Date of Award
Master of Science
Department of Electrical and Computer Engineering
Mikel M. Miller, PhD
The purpose of this thesis was to investigate the performance of a twelve channel Standard Positioning Service (SPS) based (Global Positioning System (GPS) receiver using an eight state Kalman filter in a hostile radio frequency (RF) environment and to develop instructional tools for teaching RF interference on GPS receivers. The two types of jamming signals generated included Continuous Wave (CW) and Swept CW. Actual GPS and jamming signals were used in the research. The signals received from GPS satellites exhibit a Doppler shift which vary between approximately plus six Kilohertz. The Doppler shift frequency can be reasonably predicted for a given time of day, for a given satellite, and for a known receiver location using GPS satellite almanac or ephemeris data. Additionally, the Pseudorandom Noise (PRN) Coarse Acquisition (C/A) code for each satellite exhibits specific maximum amplitude spectral lines. By tailoring the jamming signals to match with the Doppler shifted satellite frequencies and offsetting the jamming to a maximum spectral line, it was shown that individual Navstar XR5-M receiver channels for specific satellites could be selectively jammed/spoofed. Swept CW jamming resulted in pulling the XRS-M receiver tracking channels off frequency by up to 20 Kilohertz but resulted in a maximum position error of only 220 meters. The CW jamming of at least one of the XR5-M receiver channels resulted in position errors in the receiver in excess of 12 kilometers.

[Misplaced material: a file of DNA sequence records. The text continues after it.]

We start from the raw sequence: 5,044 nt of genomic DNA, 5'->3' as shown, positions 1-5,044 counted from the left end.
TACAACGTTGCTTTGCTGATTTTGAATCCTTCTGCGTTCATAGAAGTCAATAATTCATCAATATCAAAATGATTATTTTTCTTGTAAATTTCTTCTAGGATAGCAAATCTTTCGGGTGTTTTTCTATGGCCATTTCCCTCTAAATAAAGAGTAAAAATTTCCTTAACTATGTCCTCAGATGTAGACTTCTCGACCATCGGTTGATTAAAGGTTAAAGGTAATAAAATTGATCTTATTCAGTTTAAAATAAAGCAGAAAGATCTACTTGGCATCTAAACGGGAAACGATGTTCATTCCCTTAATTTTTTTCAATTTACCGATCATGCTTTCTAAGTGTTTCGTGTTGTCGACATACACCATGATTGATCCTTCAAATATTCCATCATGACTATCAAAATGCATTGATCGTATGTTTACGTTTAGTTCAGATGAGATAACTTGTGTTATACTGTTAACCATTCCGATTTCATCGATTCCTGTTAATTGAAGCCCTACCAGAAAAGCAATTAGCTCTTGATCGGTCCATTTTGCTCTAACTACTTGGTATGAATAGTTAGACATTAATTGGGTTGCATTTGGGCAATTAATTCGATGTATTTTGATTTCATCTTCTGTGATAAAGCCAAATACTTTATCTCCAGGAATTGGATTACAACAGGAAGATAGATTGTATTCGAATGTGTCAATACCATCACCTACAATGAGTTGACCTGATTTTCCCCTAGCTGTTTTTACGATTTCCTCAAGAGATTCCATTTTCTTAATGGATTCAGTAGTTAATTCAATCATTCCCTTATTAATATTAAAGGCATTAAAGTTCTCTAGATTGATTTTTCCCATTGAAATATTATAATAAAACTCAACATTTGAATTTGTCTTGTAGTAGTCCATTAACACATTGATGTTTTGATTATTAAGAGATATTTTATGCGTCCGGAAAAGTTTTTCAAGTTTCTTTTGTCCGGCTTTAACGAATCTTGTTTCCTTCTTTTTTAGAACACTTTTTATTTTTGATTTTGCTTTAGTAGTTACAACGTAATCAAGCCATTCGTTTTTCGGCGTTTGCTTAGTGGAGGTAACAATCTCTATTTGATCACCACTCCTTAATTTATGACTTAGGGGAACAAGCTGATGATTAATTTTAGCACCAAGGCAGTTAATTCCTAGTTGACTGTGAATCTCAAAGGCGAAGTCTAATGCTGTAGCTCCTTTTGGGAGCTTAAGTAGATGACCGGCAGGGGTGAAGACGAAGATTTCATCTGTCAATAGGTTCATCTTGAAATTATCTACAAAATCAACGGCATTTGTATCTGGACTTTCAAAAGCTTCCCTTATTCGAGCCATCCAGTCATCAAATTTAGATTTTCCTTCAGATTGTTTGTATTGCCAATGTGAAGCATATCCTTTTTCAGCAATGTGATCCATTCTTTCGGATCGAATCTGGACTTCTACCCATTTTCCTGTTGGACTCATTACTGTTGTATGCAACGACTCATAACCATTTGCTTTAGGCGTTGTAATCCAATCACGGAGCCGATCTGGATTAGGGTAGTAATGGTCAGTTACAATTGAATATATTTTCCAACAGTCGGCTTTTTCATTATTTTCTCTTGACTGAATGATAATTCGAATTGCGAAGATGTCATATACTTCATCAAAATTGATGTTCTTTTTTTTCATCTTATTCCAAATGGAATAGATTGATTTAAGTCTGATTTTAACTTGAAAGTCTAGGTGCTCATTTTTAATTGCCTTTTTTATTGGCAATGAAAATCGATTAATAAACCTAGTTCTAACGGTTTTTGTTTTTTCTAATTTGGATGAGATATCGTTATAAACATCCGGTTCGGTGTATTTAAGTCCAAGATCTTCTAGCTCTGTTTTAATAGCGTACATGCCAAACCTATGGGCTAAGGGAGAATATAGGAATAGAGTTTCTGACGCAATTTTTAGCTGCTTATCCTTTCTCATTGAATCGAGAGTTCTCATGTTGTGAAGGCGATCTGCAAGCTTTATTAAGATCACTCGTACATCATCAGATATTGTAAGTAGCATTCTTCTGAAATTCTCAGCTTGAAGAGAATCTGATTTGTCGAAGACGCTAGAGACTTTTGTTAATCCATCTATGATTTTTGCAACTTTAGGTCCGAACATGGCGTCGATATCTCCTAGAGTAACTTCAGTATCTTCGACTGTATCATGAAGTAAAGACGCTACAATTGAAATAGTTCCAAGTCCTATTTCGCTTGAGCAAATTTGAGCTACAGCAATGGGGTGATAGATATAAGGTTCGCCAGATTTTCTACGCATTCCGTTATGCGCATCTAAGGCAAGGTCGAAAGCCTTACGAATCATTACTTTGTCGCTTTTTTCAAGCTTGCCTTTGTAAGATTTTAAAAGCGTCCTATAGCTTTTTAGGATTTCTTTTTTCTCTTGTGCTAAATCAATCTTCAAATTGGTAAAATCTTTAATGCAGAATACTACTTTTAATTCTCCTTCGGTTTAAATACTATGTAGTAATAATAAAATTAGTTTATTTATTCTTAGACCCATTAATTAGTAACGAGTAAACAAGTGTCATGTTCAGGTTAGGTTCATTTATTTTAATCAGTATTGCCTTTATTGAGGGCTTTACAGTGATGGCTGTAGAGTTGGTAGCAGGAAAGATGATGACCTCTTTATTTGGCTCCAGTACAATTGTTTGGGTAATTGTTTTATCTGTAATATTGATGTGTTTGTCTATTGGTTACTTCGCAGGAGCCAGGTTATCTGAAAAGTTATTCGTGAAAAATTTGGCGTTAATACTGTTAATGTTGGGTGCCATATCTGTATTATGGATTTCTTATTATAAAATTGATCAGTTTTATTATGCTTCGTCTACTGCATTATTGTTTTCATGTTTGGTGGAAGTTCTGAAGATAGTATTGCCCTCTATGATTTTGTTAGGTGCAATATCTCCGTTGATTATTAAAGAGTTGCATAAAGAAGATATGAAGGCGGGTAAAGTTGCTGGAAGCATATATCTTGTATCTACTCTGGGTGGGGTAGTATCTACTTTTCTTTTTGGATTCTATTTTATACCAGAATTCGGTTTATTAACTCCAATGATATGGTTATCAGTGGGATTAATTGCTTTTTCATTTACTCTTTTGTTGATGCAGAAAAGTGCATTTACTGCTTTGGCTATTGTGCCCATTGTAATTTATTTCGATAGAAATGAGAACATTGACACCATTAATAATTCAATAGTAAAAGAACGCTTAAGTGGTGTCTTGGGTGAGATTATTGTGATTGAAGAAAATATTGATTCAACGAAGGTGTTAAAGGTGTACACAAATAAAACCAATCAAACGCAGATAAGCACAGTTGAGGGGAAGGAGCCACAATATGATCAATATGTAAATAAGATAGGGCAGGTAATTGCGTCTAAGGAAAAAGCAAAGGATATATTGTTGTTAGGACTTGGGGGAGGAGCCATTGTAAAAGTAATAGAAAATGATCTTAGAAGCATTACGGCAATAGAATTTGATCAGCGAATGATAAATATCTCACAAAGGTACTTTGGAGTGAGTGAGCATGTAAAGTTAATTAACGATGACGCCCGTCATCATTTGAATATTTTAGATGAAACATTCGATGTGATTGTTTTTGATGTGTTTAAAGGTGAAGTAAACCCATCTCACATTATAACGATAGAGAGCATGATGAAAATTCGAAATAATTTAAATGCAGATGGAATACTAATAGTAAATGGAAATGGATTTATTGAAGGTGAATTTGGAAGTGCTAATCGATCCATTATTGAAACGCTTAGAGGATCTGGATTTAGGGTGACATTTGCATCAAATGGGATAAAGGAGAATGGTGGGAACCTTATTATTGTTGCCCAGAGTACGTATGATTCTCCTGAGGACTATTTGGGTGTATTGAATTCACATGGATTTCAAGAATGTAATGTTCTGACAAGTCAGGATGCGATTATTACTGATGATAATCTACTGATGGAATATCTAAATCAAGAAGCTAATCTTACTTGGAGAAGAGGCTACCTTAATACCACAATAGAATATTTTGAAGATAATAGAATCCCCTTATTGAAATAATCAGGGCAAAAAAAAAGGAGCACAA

DTIC Accession Number
ADA361736 and ADA361737
Johnston, Kenneth D., "Analysis of Radio Frequency Interference Effects on a Modern Coarse Acquisition Code Global Positioning System (GPS) Receiver" (1999). Theses and Dissertations. 5287.